When Apple released iBooks 3 a few months ago (see “Apple Releases iBooks 3.0 and iBooks Author 2.0,” 24 October 2012), one of the new features Apple said it included was free book updates when a book purchased from the iBookstore is updated with new content. At the time we weren’t quite sure how it would work (and, in fact, the iBookstore back end wasn’t updated to match for a few weeks after iBooks 3 appeared), but we have now seen the process in action.
When a purchased book in your iBooks library on your iOS device has an update, a badge appears on the Store button in the app’s bookshelf.
Tap that button and you are, as usual, transported to the iBookstore to the page in the store that you last viewed. However, at the bottom of the screen, another badge showing the number of available updates appears atop the Purchased button.
Tap that button and you are shown your complete list of purchased books (which includes any free books from the iBookstore as well). At the top of that screen a new button appears: Updates.
Finally, tap that Updates button and you see a list of books that have updates available with a brief description of what each update includes. Tap the Update button by the book you want to update, or, if there is more than one book to update, tap the Update All button, and iBooks downloads the update(s) to your iOS device.
Simple enough, and not unlike the app update process on an iOS device. However, there definitely are more taps involved than one would like. Plus, a couple of other rough edges in the process have yet to be smoothed out.
First, you can get updates to books only from within the iBooks app itself. Unlike app updates, which you can obtain either directly on your iOS device or from within iTunes, Apple doesn’t offer an iTunes option for updating books, even though you can buy books from the iBookstore in iTunes.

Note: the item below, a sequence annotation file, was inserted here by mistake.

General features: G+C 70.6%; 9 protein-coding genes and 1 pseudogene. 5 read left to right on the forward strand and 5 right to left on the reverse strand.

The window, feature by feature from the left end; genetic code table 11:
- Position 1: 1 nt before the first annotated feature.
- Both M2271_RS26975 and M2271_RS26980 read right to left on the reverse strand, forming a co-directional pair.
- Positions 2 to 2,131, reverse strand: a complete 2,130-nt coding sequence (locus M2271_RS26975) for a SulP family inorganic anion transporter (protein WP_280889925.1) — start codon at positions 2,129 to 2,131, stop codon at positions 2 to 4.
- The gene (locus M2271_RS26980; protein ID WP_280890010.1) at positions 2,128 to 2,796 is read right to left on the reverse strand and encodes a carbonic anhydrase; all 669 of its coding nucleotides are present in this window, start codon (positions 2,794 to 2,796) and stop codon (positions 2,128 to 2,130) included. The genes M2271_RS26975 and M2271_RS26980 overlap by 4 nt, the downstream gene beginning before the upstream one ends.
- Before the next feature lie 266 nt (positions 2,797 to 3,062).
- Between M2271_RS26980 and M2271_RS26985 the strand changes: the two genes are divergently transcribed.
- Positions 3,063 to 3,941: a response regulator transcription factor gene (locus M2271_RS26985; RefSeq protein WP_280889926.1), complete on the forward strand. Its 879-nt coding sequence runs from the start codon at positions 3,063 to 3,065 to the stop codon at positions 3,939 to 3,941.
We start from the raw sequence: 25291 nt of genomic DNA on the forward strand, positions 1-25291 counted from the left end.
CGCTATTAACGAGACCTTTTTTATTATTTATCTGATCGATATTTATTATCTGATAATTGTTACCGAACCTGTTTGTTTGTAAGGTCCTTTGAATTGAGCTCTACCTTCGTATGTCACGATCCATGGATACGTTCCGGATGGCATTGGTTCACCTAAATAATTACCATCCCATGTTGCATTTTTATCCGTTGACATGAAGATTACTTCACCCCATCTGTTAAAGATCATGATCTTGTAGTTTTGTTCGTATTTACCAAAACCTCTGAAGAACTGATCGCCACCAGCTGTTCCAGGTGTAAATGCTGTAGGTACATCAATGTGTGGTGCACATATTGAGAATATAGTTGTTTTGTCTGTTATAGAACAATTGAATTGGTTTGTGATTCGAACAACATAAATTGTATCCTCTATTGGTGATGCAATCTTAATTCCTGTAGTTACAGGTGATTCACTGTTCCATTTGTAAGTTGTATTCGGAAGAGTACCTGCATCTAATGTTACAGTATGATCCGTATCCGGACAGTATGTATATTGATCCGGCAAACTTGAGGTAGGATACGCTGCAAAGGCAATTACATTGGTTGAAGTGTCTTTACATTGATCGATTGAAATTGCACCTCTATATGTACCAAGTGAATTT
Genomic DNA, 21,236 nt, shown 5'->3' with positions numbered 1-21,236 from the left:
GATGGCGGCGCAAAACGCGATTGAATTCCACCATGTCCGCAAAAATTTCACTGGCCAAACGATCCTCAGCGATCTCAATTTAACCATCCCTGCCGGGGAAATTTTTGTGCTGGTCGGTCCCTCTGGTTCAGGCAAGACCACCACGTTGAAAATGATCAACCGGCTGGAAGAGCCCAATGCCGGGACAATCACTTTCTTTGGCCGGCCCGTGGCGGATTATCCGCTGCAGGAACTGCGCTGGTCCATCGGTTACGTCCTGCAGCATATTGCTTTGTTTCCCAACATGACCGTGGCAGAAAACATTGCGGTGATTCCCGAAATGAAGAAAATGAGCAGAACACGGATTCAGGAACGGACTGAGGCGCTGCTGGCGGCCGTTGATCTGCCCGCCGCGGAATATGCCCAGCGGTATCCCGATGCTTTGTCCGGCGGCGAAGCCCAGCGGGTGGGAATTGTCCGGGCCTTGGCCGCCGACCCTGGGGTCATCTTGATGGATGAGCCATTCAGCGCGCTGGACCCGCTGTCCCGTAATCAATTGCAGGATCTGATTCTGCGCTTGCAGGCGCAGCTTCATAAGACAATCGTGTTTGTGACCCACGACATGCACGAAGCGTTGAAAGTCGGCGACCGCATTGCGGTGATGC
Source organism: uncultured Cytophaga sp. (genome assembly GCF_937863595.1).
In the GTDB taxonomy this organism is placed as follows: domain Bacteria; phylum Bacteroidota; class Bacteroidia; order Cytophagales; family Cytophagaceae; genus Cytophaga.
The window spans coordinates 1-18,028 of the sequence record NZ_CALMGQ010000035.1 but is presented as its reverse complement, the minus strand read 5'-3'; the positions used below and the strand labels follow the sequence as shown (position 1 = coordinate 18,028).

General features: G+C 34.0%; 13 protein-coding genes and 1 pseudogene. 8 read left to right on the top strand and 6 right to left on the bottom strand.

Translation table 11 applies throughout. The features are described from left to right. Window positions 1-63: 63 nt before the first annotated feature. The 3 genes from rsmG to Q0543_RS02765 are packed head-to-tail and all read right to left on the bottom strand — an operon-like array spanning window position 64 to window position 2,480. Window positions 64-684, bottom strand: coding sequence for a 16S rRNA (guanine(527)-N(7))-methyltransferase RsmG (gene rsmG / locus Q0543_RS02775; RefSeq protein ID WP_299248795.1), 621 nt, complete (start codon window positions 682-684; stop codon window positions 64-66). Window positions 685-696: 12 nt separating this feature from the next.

Second, and most importantly for us at Take Control Books, the vast majority of books in the iBookstore are not eligible to be updated in this manner. Adam Engst, who submits Take Control books to Apple and so has been doomed to the Tantalean hell of working with the iBookstore, reports that the only kinds of books that can be updated are books created by iBooks Author and books that use the EPUB3 format. Since the vast majority of books in the iBookstore are in the EPUB2 format, they are not able to be updated using the iBooks update mechanism. This restriction, by the way, includes Take Control’s EPUBs, which are exported from Apple’s Pages — yes, Apple’s own EPUB exporter only produces EPUB2.
Book updating is a welcome feature for ebooks, but it is a shame that its current implementation is so limited right now. As things stand, if we at Take Control update one of our titles with new information, we can submit the update to the iBookstore, but the only way readers can get it is to redownload the title manually, and there’s no way we can notify them, either directly (since they’re Apple’s customers, not ours) or via iBooks itself (because of how Apple focused on EPUB3). Luckily, Take Control readers can always get such free updates — and email notifications of them — directly from the Take Control site, which is one of the reasons we encourage people to buy directly from us. (Note that Take Control readers who purchase from the iBookstore can manually register their books with our site so that they will be notified of updates: see the Take Control registration information page.)